• Insert the needle a bevel and a half (2 mm) in the sclera prior to turning centrally.
• Bend 25-gauge MaxGrip forceps. 
• Use low-temp cautery to create flanged haptic.
• You can use any three-piece lens, but the haptics’ angle and ends differ.
• Grab the proximal haptic parallel instead of perpendicular.

Editors’ note: Dr. Al-Mohtaseb and Dr. Ayres have financial interests with a number of ophthalmic companies.

Complicated cases

Kendall Donaldson, MD, Plantation, Florida, discussed how to handle soft cataracts. Some of the “dangers” of soft cataracts include inability to crack or chop easily, bowling out the nucleus, creation of a posterior sheet of residual lens material, false confidence, and high expectations. 
Dr. Donaldson suggested considering a slightly larger capsulotomy, allowing flip and carousel. She also said that changing your second instrument to use a Drysdale nucleus manipulator or Koch spatula could help. She said not to pre-judge based on the size of the cataract.
Cynthia Matossian, MD, Doylestown, Pennsylvania, presented on alternative drug delivery options for cataract surgery.
Compliance is a major issue. Around 93% of patients improperly administer drops following cataract surgery. The number of doses required following cataract surgery is high, and it can be a burden for patients to keep track of. 
There is a new era of being able to deliver drugs at the time of cataract surgery, Dr. Matossian said. She mentioned a number of methods. The first was transzonular injection, but Dr. Matossian noted this is not FDA approved and there is a learning curve. Pars plana injection is another option, but Dr. Matossian pointed out that this is an additional step, there is a learning curve, and there is some pain.
Dr. Matossian mentioned intracameral products, which are a familiar landscape, require no additional instruments, and are quick. However, the problem is they’re not FDA approved.
Dr. Matossian mentioned two FDA-approved products: Dexycu (dexamethasone intraocular suspension, EyePoint Pharmaceuticals, Watertown, Massachusetts), which can be administered over a 30-day period, and Dextenza (dexamethasone ophthalmic insert, Ocular Therapeutix, Bedford, Massachusetts).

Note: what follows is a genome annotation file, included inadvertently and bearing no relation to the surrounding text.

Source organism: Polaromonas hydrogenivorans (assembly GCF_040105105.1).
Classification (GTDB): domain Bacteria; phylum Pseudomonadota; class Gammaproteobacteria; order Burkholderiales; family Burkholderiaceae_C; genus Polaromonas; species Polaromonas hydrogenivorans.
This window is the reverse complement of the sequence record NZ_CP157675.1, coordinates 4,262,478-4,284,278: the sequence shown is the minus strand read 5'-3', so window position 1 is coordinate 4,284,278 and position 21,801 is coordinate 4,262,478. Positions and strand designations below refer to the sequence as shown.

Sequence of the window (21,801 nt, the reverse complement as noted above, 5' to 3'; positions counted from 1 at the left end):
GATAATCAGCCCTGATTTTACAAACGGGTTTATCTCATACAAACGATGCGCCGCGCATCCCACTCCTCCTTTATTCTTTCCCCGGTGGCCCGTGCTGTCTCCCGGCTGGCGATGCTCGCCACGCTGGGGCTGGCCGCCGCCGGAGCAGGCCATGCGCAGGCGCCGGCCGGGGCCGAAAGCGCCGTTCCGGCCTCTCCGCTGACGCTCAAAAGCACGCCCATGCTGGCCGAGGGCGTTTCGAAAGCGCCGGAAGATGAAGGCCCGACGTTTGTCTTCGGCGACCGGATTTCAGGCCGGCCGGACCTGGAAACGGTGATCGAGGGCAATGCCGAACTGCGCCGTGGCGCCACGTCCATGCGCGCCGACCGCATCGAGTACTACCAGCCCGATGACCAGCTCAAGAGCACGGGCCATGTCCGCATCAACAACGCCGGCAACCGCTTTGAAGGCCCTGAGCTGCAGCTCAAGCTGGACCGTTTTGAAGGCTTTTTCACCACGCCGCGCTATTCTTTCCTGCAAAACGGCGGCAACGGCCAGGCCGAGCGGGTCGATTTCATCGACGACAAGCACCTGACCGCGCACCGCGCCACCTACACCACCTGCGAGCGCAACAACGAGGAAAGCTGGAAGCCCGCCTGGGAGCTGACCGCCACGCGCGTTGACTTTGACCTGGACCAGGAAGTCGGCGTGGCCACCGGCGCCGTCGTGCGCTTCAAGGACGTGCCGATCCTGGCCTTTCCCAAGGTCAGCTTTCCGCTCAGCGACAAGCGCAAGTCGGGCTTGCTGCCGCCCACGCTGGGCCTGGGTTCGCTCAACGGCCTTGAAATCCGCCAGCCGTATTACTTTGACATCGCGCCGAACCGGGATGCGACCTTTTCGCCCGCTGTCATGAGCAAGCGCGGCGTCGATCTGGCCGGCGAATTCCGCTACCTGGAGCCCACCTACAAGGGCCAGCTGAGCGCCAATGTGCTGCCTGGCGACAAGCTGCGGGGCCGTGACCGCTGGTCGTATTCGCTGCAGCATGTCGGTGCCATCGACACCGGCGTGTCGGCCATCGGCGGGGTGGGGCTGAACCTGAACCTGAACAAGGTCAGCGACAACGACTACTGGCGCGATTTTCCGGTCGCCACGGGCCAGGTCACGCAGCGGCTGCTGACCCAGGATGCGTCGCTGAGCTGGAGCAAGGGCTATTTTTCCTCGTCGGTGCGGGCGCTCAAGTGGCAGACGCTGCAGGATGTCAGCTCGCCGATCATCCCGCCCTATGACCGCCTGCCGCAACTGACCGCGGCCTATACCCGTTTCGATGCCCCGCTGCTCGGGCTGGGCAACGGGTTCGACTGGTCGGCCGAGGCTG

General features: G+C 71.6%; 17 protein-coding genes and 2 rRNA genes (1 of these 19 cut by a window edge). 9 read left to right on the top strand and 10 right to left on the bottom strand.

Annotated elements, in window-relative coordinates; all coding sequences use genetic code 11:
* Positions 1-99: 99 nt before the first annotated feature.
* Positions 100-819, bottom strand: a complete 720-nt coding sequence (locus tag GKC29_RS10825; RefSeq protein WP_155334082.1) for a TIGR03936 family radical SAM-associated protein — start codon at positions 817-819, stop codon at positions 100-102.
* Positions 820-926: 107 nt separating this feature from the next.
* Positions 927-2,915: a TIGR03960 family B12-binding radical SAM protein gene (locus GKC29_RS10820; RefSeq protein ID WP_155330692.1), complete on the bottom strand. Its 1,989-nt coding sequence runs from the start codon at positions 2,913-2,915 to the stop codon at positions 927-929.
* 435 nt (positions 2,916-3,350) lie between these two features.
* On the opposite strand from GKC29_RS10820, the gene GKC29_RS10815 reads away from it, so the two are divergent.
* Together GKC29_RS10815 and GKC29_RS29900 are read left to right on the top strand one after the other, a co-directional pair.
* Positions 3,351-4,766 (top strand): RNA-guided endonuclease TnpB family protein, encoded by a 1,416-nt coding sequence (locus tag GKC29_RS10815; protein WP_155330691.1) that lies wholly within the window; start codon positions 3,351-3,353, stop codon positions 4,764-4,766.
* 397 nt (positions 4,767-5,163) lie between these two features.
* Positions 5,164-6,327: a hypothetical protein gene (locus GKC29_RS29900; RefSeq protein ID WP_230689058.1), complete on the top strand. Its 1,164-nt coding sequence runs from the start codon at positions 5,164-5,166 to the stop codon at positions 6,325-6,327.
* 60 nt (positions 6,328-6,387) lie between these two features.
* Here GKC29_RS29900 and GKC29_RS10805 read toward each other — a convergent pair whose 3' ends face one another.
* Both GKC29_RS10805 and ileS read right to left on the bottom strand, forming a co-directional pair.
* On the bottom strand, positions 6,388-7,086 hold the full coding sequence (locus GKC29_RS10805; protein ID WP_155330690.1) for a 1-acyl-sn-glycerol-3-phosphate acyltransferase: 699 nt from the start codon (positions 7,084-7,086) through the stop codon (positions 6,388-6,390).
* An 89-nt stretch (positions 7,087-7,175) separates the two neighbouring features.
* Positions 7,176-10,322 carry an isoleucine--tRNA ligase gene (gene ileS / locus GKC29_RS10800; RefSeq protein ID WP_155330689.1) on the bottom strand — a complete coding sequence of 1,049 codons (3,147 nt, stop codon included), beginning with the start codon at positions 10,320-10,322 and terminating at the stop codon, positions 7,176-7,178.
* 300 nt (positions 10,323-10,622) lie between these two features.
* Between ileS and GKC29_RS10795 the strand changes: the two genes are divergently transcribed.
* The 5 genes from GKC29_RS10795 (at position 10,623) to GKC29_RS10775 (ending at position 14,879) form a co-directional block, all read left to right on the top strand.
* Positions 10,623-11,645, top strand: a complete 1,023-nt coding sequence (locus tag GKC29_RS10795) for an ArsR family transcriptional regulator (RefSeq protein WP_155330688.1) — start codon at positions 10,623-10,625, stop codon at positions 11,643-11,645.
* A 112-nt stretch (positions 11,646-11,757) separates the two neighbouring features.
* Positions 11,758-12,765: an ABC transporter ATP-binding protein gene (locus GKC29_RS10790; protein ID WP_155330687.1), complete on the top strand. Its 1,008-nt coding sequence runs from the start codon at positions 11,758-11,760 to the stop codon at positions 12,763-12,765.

Editors’ note: Dr. Donaldson and Dr. Matossian have financial interests with a number of ophthalmic companies.

Cataract surgery complications: “You make the call”

A session featured a variety of complicated cataract surgery case videos, with audience members and panelists weighing in on how they would handle different aspects of the case. David Chang, MD, Los Altos, California, moderated and presented the video cases.
The first panel consisted of Florian Kretz, MD, Heidelberg, Germany, Kerry Solomon, MD, Mt. Pleasant, South Carolina, Jay Pepose, MD, PhD, Chesterfield, Missouri, Audrey Talley Rostov, MD, Seattle, and John Hovanesian, MD, Laguna Hills, California.
Dr. Chang presented a case of a cataract patient who was a computer engineer, a myope, and hated glasses. Dr. Chang asked the audience what they would recommend for the patient who dislikes glasses, and 30% indicated that they would generally choose monofocal monovision. Additionally, 18% chose a diffractive multifocal IOL and 24% chose a diffractive EDOF IOL, while 20% said they would combine these two options. 
Dr. Solomon said he might first test the patient with contact lenses for monovision to see if he could tolerate it. 
Dr. Chang asked the audience the same question again after presenting more details on his specific patient, indicating that the patient was very visually demanding and described himself as nearly a perfectionist. Audience members still largely (39%) chose monofocal monovision, and 41% said they would now refer this patient.